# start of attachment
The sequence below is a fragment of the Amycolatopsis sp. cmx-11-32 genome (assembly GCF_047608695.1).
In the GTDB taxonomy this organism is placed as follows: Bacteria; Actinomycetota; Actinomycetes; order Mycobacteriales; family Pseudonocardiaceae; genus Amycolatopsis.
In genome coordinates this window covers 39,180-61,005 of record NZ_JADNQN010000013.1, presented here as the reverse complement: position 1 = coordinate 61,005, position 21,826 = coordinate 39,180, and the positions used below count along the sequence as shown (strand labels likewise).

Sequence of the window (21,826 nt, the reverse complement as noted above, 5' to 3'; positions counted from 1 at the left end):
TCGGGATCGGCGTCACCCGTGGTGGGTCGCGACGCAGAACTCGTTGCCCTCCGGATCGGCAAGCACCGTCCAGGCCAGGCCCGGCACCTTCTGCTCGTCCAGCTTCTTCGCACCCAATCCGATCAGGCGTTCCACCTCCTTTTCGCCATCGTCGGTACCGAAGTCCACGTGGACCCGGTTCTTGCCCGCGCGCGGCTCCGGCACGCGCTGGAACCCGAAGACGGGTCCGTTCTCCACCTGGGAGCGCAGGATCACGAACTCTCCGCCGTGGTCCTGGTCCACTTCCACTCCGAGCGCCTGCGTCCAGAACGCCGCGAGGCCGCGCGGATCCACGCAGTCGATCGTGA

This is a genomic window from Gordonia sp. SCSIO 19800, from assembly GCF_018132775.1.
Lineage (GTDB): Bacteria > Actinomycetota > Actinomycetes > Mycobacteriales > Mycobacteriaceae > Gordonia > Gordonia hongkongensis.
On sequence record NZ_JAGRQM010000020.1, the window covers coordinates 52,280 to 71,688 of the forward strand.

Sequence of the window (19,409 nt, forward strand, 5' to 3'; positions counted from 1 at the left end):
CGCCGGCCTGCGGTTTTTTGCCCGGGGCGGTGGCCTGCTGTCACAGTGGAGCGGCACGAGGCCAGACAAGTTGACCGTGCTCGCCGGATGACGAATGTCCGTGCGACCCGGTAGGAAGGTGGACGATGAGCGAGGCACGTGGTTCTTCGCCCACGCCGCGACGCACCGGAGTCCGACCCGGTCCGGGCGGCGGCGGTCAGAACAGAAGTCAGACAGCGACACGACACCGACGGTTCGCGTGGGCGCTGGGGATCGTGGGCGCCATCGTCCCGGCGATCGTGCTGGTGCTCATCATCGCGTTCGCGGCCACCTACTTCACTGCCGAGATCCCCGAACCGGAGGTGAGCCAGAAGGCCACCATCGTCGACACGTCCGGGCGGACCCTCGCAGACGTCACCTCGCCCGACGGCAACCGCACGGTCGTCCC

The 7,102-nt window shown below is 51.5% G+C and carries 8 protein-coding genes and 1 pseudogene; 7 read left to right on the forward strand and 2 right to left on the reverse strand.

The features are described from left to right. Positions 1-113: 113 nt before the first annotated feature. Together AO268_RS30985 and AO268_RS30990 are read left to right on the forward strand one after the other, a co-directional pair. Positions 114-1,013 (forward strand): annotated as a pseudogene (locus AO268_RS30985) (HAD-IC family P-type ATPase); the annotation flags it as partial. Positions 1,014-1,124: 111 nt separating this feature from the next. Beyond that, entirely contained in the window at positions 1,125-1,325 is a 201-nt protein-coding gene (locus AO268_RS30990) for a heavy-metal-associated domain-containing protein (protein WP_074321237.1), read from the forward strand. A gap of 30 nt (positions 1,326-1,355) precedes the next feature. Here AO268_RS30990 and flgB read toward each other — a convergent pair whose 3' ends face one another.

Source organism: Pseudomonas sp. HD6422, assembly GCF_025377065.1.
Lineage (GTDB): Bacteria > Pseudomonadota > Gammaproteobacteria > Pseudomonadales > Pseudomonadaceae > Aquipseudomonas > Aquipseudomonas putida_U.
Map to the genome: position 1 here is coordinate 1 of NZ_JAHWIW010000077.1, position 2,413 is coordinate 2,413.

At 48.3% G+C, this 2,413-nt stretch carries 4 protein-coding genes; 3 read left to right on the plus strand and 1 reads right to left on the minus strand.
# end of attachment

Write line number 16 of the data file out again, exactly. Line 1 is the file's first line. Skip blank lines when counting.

At 48.3% G+C, this 2,413-nt stretch carries 4 protein-coding genes; 3 read left to right on the plus strand and 1 reads right to left on the minus strand.